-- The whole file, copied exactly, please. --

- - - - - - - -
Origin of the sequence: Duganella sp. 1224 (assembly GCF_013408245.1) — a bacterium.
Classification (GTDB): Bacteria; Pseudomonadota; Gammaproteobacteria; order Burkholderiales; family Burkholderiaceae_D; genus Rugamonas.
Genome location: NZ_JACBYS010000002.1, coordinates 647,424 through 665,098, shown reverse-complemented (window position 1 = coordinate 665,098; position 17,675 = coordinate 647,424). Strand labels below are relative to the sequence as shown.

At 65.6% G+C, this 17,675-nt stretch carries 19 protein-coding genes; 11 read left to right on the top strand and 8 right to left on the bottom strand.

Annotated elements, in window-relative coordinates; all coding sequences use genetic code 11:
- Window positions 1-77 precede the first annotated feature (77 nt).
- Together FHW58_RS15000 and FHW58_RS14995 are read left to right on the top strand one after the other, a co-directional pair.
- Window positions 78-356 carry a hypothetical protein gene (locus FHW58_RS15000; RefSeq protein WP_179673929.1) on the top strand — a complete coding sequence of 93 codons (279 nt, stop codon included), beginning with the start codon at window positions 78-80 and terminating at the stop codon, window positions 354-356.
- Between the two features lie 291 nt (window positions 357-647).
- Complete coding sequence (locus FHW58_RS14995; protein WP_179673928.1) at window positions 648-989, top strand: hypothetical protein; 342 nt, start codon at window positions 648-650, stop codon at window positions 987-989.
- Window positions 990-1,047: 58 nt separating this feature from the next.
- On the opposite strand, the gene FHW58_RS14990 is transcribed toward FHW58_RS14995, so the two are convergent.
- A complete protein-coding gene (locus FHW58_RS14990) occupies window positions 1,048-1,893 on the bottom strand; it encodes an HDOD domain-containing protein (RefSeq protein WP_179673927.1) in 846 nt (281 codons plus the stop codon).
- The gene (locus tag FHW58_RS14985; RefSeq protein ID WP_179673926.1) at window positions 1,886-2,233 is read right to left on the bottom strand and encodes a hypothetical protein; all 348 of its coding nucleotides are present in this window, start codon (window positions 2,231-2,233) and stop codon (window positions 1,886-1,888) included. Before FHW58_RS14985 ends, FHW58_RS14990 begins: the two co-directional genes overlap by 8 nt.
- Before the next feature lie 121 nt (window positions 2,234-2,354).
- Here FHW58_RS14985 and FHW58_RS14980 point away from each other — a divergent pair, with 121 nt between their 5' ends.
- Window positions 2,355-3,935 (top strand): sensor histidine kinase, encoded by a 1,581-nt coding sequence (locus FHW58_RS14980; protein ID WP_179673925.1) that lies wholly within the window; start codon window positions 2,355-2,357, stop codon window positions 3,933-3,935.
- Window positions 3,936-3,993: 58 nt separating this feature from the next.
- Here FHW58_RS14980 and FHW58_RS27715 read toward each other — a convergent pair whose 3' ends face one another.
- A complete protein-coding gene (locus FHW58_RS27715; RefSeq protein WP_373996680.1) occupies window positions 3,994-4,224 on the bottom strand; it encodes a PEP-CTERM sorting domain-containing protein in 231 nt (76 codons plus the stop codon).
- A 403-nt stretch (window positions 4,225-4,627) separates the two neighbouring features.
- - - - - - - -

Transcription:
Origin of the sequence: Duganella sp. 1224 (assembly GCF_013408245.1) — a bacterium.
Classification (GTDB): Bacteria; Pseudomonadota; Gammaproteobacteria; order Burkholderiales; family Burkholderiaceae_D; genus Rugamonas.
Genome location: NZ_JACBYS010000002.1, coordinates 647,424 through 665,098, shown reverse-complemented (window position 1 = coordinate 665,098; position 17,675 = coordinate 647,424). Strand labels below are relative to the sequence as shown.

At 65.6% G+C, this 17,675-nt stretch carries 19 protein-coding genes; 11 read left to right on the top strand and 8 right to left on the bottom strand.

Annotated elements, in window-relative coordinates; all coding sequences use genetic code 11:
- Window positions 1-77 precede the first annotated feature (77 nt).
- Together FHW58_RS15000 and FHW58_RS14995 are read left to right on the top strand one after the other, a co-directional pair.
- Window positions 78-356 carry a hypothetical protein gene (locus FHW58_RS15000; RefSeq protein WP_179673929.1) on the top strand — a complete coding sequence of 93 codons (279 nt, stop codon included), beginning with the start codon at window positions 78-80 and terminating at the stop codon, window positions 354-356.
- Between the two features lie 291 nt (window positions 357-647).
- Complete coding sequence (locus FHW58_RS14995; protein WP_179673928.1) at window positions 648-989, top strand: hypothetical protein; 342 nt, start codon at window positions 648-650, stop codon at window positions 987-989.
- Window positions 990-1,047: 58 nt separating this feature from the next.
- On the opposite strand, the gene FHW58_RS14990 is transcribed toward FHW58_RS14995, so the two are convergent.
- A complete protein-coding gene (locus FHW58_RS14990) occupies window positions 1,048-1,893 on the bottom strand; it encodes an HDOD domain-containing protein (RefSeq protein WP_179673927.1) in 846 nt (281 codons plus the stop codon).
- The gene (locus tag FHW58_RS14985; RefSeq protein ID WP_179673926.1) at window positions 1,886-2,233 is read right to left on the bottom strand and encodes a hypothetical protein; all 348 of its coding nucleotides are present in this window, start codon (window positions 2,231-2,233) and stop codon (window positions 1,886-1,888) included. Before FHW58_RS14985 ends, FHW58_RS14990 begins: the two co-directional genes overlap by 8 nt.
- Before the next feature lie 121 nt (window positions 2,234-2,354).
- Here FHW58_RS14985 and FHW58_RS14980 point away from each other — a divergent pair, with 121 nt between their 5' ends.
- Window positions 2,355-3,935 (top strand): sensor histidine kinase, encoded by a 1,581-nt coding sequence (locus FHW58_RS14980; protein ID WP_179673925.1) that lies wholly within the window; start codon window positions 2,355-2,357, stop codon window positions 3,933-3,935.
- Window positions 3,936-3,993: 58 nt separating this feature from the next.
- Here FHW58_RS14980 and FHW58_RS27715 read toward each other — a convergent pair whose 3' ends face one another.
- A complete protein-coding gene (locus FHW58_RS27715; RefSeq protein WP_373996680.1) occupies window positions 3,994-4,224 on the bottom strand; it encodes a PEP-CTERM sorting domain-containing protein in 231 nt (76 codons plus the stop codon).
- A 403-nt stretch (window positions 4,225-4,627) separates the two neighbouring features.